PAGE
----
A diagnosis of dementia or Alzheimer’s disease is one of the most difficult for families to face. Researchers are studying high-tech treatments, but for now their best advice remains rooted in the hallmarks of healthy habits.
Infrared lights shone through the skull to impact the surface of the brain. Magnets strategically placed over the head so their polarity will stimulate the brain. While he admits they do sound a little like science fiction, Dr. Glenn Smith, chair of the University of Florida’s (UF) Department of Clinical and Health Psychology, says these are some of the techniques university researchers are currently studying that may help people living with dementia.
“These are some of the really interesting and space-agey things that are coming along right now,” he reveals. “It turns out there are a lot of ways that we can try and stimulate the cortex of the brain.”
Using the same basic principles that once led psychiatrists to the use of electroconvulsive therapy, which Smith calls “very effective at treating depression,” current UF studies in neuromodulation use “very small” amounts and “far milder” deliveries of electric current through the skull to connect with neurons in the brain.
“The brain communicates with chemicals, but those chemicals have electrical properties,” Smith explains. “These techniques are collectively called neuromodulation techniques. It means modulating brain cells or neurons.”
He breaks it down like this: “Learning is a strengthening of some brain connections and a weakening of others. So the benefit of neuromodulation is it might be able to speed the process of strengthening those brain connections. By strengthening them we’re going to avoid the loss of brain connections.”
This neuroprotection, he says, shows promise as a way to help older adults reduce memory decline. Smith stresses, however, that “we can’t advance science without the public’s help” in volunteering for research studies.
“In particular, we need to do better at getting minority communities involved in research,” he states.
“We know, for example, that African Americans and Hispanics are at least 1.5 to 2 times at greater risk for developing Alzheimer’s disease if they reach age 65 and beyond. So we should be, and we are, undertaking special efforts to try and understand how dementia develops in these underrepresented communities.”
Good Health Habits
Since it’s not likely to show up until a person is over age 65, most people don’t worry much about cognitive decline until someone they know is suffering.
But while researchers continue to search for ways to treat dementia, those universal health recommendations the medical community gives all of us are still some of the best ways we can protect our brains—at any age. It’s not rocket science, as they say, and Smith urges “it’s never too late to start.”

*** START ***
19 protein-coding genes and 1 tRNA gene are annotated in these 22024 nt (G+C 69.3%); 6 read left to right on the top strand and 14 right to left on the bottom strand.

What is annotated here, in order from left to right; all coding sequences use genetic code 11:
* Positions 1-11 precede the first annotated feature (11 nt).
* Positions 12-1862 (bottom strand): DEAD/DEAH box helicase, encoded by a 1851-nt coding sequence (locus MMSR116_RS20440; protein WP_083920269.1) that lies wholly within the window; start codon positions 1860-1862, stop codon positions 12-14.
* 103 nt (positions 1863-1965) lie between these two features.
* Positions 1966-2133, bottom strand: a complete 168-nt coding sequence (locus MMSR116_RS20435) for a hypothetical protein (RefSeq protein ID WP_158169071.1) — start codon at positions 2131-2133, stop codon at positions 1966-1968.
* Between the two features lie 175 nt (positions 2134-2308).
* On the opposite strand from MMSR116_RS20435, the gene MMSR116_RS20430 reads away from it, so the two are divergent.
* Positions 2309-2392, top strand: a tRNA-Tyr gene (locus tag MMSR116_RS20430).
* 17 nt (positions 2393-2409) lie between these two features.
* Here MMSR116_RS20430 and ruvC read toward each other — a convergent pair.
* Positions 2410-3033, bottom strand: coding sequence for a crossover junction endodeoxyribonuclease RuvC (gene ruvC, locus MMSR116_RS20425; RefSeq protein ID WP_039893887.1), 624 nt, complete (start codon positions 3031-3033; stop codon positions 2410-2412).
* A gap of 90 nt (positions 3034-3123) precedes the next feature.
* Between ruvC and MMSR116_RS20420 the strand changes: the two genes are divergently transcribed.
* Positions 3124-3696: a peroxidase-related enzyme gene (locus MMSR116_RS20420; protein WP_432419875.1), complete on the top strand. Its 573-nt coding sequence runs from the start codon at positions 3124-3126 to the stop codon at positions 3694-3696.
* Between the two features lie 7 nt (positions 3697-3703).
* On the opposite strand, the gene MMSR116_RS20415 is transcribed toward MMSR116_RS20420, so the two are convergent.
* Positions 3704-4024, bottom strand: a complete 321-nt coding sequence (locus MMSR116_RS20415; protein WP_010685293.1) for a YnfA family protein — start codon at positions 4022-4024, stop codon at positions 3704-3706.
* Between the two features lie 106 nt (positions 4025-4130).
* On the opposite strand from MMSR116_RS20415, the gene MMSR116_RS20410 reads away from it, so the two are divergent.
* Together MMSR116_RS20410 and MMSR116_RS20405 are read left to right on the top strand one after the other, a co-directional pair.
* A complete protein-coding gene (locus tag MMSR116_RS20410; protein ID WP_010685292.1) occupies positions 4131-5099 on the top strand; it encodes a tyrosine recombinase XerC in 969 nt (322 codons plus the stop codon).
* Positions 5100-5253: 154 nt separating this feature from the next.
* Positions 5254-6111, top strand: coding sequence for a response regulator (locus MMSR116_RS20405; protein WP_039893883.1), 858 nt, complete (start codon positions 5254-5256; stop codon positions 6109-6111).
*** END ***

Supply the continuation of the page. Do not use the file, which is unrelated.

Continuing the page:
“We should all be motivated to try to maintain cognitive health,” Smith declares. He explains in a way that’s easy for most people to understand: “What’s good for the heart is good for the brain.” He says that the basic good health standards—watching our weight, exercising, eating a healthy diet and keeping blood pressure in check—don’t just lower our risk for heart attacks but might help us stave off memory problems as we get older.
While recent Alzheimer’s studies have explored the role of aerobic exercise in combatting changes in the brain associated with dementia, Smith reminds patients that “aerobic exercise is anything that increases your heart rate and your respirations.” That includes yoga, used in UF’s 10-day HABIT [Healthy Action to Benefit Independence and Thinking] program for persons with mild cognitive impairment, which has not progressed to Alzheimer’s or dementia, and their care partners—including those in wheelchairs.
“The direct benefits of exercise and a healthy diet extend beyond just keeping your blood pressure low. We believe that both of those endeavors can have a positive effect directly on the brain,” Smith notes.
That’s also what Ocala neurologist Dr. Jose Gaudier tells patients who ask about lowering their risk for developing dementia.
“While there is nothing that eliminates the risk of developing dementia, there are several things that can help,” he states. “Other than adequate treatment of diabetes, hypertension and hyperlipidemia, the best data on prevention is through exercise and weight reduction.”
15 Suggestions to Improve Your Memory
Courtesy of Jose Gaudier, M.D., Neurology
1. Stick to a schedule—eat, sleep, exercise and bathe at the same time every day.
2. Consider a low carbohydrate diet and eat three meals a day.
3. Eat plenty of vegetables and fruits, including berries.
4. Exercise daily and walk briskly for 15-30 minutes three times a week.
5. Get at least 15 minutes of sunlight daily.
6. Quit smoking.
7. Engage in activities, including specific daily household chores.
8. Stay well hydrated—drink lots of water unless you have a medical condition that requires limiting fluids.
9. Get involved in social and family activities.
10. Contact old friends and make friendships with non-worriers.
11. Plan something enjoyable every day.
12. Learn new skills, games or recipes, or a new language.
13. Play cards or board games once or twice a week.
14. Listen to music (particularly classical music).
15. Consider attending worship services.
- Alzheimer’s Association, www.alz.org
- Alzheimer’s and Related Dementias Education & Referral Center, www.alzheimers.gov
- CDC Alzheimer’s Disease and Healthy Aging Program, www.cdc.gov/aging
- National Institute on Aging, www.nia.nih.gov